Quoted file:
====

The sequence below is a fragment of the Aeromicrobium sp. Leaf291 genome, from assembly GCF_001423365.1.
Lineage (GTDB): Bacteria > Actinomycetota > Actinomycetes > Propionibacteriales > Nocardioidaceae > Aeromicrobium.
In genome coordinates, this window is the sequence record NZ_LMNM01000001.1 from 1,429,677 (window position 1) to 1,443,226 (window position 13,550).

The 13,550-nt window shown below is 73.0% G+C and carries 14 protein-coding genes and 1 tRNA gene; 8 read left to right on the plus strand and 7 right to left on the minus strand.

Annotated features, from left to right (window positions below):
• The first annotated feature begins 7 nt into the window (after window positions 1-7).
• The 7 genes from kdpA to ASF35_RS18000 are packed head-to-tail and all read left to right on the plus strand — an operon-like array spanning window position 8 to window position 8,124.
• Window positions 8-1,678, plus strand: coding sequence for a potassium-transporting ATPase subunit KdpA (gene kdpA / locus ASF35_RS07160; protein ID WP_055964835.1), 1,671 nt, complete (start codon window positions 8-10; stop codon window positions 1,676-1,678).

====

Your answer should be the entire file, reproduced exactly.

The sequence below is a fragment of the Aeromicrobium sp. Leaf291 genome, from assembly GCF_001423365.1.
Lineage (GTDB): Bacteria > Actinomycetota > Actinomycetes > Propionibacteriales > Nocardioidaceae > Aeromicrobium.
In genome coordinates, this window is the sequence record NZ_LMNM01000001.1 from 1,429,677 (window position 1) to 1,443,226 (window position 13,550).

The 13,550-nt window shown below is 73.0% G+C and carries 14 protein-coding genes and 1 tRNA gene; 8 read left to right on the plus strand and 7 right to left on the minus strand.

Annotated features, from left to right (window positions below):
• The first annotated feature begins 7 nt into the window (after window positions 1-7).
• The 7 genes from kdpA to ASF35_RS18000 are packed head-to-tail and all read left to right on the plus strand — an operon-like array spanning window position 8 to window position 8,124.
• Window positions 8-1,678, plus strand: coding sequence for a potassium-transporting ATPase subunit KdpA (gene kdpA / locus ASF35_RS07160; protein ID WP_055964835.1), 1,671 nt, complete (start codon window positions 8-10; stop codon window positions 1,676-1,678).